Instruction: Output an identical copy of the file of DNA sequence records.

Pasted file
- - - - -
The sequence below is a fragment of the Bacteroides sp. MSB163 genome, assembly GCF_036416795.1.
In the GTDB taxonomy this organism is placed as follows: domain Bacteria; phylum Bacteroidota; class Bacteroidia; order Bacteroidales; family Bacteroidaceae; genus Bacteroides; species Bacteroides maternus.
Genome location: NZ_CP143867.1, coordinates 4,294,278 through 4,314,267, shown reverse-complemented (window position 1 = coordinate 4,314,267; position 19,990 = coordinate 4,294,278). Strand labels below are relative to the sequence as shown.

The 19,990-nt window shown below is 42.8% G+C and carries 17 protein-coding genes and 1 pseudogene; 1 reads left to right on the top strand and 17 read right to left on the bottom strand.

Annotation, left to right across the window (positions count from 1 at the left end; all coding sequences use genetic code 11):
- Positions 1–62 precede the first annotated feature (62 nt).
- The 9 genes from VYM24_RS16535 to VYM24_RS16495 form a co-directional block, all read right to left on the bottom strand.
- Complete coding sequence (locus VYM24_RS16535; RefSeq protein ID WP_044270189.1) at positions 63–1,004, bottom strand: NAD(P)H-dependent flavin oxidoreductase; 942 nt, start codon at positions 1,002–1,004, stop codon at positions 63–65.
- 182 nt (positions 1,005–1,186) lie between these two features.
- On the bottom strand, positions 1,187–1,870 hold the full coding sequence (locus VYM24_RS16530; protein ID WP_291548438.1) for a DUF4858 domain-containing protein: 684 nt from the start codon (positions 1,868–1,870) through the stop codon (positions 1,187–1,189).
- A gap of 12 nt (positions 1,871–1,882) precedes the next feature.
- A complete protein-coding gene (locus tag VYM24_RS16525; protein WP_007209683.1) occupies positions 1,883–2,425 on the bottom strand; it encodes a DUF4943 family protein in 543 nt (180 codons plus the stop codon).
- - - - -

The sequence below is a fragment of the Bacteroides sp. MSB163 genome, assembly GCF_036416795.1.
In the GTDB taxonomy this organism is placed as follows: domain Bacteria; phylum Bacteroidota; class Bacteroidia; order Bacteroidales; family Bacteroidaceae; genus Bacteroides; species Bacteroides maternus.
Genome location: NZ_CP143867.1, coordinates 4,294,278 through 4,314,267, shown reverse-complemented (window position 1 = coordinate 4,314,267; position 19,990 = coordinate 4,294,278). Strand labels below are relative to the sequence as shown.

The 19,990-nt window shown below is 42.8% G+C and carries 17 protein-coding genes and 1 pseudogene; 1 reads left to right on the top strand and 17 read right to left on the bottom strand.

Annotation, left to right across the window (positions count from 1 at the left end; all coding sequences use genetic code 11):
- Positions 1–62 precede the first annotated feature (62 nt).
- The 9 genes from VYM24_RS16535 to VYM24_RS16495 form a co-directional block, all read right to left on the bottom strand.
- Complete coding sequence (locus VYM24_RS16535; RefSeq protein ID WP_044270189.1) at positions 63–1,004, bottom strand: NAD(P)H-dependent flavin oxidoreductase; 942 nt, start codon at positions 1,002–1,004, stop codon at positions 63–65.
- 182 nt (positions 1,005–1,186) lie between these two features.
- On the bottom strand, positions 1,187–1,870 hold the full coding sequence (locus VYM24_RS16530; protein ID WP_291548438.1) for a DUF4858 domain-containing protein: 684 nt from the start codon (positions 1,868–1,870) through the stop codon (positions 1,187–1,189).
- A gap of 12 nt (positions 1,871–1,882) precedes the next feature.
- A complete protein-coding gene (locus tag VYM24_RS16525; protein WP_007209683.1) occupies positions 1,883–2,425 on the bottom strand; it encodes a DUF4943 family protein in 543 nt (180 codons plus the stop codon).